Social district in Hart will allow to-go alcoholic drinks.

July 23, 2021

Social district in Hart will allow to-go alcoholic drinks.

By Allison Scarbrough, Editor.

HART – Hart will soon become the first Oceana County community to launch a social district, allowing visitors to purchase — and consume — alcoholic drinks from participating bars and restaurants, and walk around to other participating establishments within the district.

Local liquor license holders can apply to the State of Michigan to be members of the social district, explained Hart City Manager Rob Splane. In Hart’s social district, those businesses include Kristie’s Pourhouse, La Probadita and Hart Pizza. “It’s a two- or three-block downtown core,” said Splane. “It allows people to purchase a beverage in an approved social district container and allows them to move about the social district.” 

You can enjoy your drink within the social district limits outside and must dispose of your one-time use cup before visiting another bar or restaurant. Only alcohol purchased from participating restaurants is allowed to be consumed within the designated social district.

Signage will clearly explain the rules and the perimeters of the district, which will not include parking lots. “There will be signage downtown that would list the rules and a social media push,” he said to educate people about it.

“We’re doing design work on how downtown signage will look and how public education will happen,” said Splane. “In talking with other cities, some of the biggest problems they’ve had were a lack of understanding of what can be done and what couldn’t.”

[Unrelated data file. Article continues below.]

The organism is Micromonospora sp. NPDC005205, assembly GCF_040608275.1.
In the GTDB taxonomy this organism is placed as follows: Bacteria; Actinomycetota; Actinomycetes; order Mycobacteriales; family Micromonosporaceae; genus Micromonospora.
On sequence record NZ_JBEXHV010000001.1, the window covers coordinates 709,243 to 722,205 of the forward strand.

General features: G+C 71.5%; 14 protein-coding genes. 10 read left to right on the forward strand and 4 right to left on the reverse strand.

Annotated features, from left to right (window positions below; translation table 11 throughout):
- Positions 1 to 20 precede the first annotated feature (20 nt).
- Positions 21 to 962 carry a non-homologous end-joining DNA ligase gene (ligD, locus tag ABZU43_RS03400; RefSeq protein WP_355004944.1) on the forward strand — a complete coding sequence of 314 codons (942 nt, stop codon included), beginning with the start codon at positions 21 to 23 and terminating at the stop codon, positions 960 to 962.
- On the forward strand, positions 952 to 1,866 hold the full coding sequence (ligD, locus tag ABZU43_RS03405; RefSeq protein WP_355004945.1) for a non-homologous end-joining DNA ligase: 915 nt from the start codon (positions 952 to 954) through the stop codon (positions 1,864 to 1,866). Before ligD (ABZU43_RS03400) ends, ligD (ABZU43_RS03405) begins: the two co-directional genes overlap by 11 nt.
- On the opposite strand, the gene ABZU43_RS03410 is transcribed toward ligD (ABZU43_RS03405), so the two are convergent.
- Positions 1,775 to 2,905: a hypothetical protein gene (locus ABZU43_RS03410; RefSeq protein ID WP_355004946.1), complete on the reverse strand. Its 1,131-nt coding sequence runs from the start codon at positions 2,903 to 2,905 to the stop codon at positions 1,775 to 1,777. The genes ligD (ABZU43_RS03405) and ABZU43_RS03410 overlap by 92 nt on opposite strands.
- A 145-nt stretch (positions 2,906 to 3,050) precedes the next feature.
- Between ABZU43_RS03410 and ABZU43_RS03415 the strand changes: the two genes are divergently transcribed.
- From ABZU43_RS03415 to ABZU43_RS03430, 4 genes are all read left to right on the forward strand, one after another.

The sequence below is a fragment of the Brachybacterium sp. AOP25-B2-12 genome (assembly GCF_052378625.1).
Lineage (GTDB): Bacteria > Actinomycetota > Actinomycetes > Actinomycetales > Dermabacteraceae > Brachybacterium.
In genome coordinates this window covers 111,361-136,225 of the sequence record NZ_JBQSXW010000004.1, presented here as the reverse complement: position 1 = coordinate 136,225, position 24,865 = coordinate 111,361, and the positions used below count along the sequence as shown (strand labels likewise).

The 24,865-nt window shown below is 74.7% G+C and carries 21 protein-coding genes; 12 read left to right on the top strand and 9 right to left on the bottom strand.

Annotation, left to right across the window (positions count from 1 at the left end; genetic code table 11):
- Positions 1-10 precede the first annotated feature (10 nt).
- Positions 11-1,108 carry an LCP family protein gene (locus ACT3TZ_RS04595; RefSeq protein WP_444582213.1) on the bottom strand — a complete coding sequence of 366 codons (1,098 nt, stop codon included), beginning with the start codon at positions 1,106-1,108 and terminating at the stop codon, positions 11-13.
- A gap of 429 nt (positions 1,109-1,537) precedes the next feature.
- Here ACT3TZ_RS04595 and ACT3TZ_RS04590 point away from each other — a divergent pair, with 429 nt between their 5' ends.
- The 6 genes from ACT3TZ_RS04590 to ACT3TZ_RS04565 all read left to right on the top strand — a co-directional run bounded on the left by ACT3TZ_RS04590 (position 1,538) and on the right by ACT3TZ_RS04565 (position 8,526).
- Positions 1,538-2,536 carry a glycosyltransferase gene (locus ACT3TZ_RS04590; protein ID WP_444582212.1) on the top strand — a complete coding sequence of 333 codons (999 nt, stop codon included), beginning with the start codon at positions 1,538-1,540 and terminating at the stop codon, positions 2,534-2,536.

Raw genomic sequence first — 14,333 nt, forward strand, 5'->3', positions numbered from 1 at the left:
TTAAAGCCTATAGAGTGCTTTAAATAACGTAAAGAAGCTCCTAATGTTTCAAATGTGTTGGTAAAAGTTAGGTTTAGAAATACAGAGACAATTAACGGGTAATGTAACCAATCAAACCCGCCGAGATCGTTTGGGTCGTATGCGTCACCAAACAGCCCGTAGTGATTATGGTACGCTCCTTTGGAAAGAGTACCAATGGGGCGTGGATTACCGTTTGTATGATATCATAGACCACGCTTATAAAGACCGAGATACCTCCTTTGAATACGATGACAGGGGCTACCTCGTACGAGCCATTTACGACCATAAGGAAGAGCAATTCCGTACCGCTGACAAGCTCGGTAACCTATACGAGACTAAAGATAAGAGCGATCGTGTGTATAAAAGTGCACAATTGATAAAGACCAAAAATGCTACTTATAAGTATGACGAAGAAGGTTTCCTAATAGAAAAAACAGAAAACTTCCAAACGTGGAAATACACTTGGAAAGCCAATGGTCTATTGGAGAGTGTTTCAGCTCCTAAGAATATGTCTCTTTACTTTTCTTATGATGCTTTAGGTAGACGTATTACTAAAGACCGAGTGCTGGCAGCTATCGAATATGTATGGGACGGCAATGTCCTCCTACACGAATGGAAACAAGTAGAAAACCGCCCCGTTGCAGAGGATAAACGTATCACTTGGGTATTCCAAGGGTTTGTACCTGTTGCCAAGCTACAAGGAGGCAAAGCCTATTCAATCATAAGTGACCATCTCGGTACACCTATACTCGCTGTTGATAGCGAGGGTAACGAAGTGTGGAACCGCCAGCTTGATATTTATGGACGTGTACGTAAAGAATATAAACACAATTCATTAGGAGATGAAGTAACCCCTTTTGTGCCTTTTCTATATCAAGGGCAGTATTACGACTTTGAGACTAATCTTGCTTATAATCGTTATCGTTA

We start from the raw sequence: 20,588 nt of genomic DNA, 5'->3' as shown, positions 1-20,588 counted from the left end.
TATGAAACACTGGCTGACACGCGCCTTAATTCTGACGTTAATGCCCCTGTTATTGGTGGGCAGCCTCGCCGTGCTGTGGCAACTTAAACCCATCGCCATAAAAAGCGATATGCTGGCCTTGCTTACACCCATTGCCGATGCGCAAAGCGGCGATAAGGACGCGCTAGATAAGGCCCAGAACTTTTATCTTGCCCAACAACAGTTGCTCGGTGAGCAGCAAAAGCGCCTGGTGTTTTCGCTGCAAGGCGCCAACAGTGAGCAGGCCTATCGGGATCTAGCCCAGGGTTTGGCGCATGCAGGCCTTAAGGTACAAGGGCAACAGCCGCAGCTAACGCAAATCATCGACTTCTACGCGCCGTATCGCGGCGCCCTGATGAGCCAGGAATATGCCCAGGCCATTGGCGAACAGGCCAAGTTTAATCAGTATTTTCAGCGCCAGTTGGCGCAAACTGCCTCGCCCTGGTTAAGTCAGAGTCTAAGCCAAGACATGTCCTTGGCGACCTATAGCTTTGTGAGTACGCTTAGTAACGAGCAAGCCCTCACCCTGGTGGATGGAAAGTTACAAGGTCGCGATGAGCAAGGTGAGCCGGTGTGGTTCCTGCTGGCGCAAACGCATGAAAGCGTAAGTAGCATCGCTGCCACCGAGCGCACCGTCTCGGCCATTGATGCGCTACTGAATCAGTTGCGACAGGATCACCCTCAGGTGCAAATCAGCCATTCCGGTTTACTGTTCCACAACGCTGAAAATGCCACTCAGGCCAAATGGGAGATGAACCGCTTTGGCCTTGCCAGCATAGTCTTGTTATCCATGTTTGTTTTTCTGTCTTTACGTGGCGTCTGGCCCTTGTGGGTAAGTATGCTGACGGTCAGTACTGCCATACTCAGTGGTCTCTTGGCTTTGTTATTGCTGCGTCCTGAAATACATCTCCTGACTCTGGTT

The feedback from the majority of downtown business owners has been positive, he said. “It was a big nod from the business community that they could see it as a potential economic development tool.” 

The district has been approved by city council and the State of Michigan. It takes effect when two liquor license owners apply for participation, he explained. “They independently apply to the state. That’s when we get a full green light to deploy the district.”

It is likely to be launched next year. Liquor license holders pay a yearly fee, so it would likely start in January to coincide with the calendar year.

Spleen said he understands that there is some public concern for people drinking in public. “I think people get the wrong impression of a social district.” He visited nearby communities that have social districts such as Ludington, Muskegon and Grand Rapids and observed the positive impacts. A lot of young families were drawn to the districts, he noticed.

Hart’s social district would run year-round from 11 a.m. to 11 p.m.

Social districts resulted from a legislative decision made last year that allows Michigan liquor licensees to expand their alcohol offerings to-go and expand outdoor seating options as a way to generate revenue amid the past year and a half of shutdowns due to the COVID-19 pandemic. Currently, there are more than 40 social districts throughout Michigan.

“I am a little inspired, because there were so many negative things that came out of the pandemic,” said Splane. “It’s kind of neat to see that it effected some change and innovation.”

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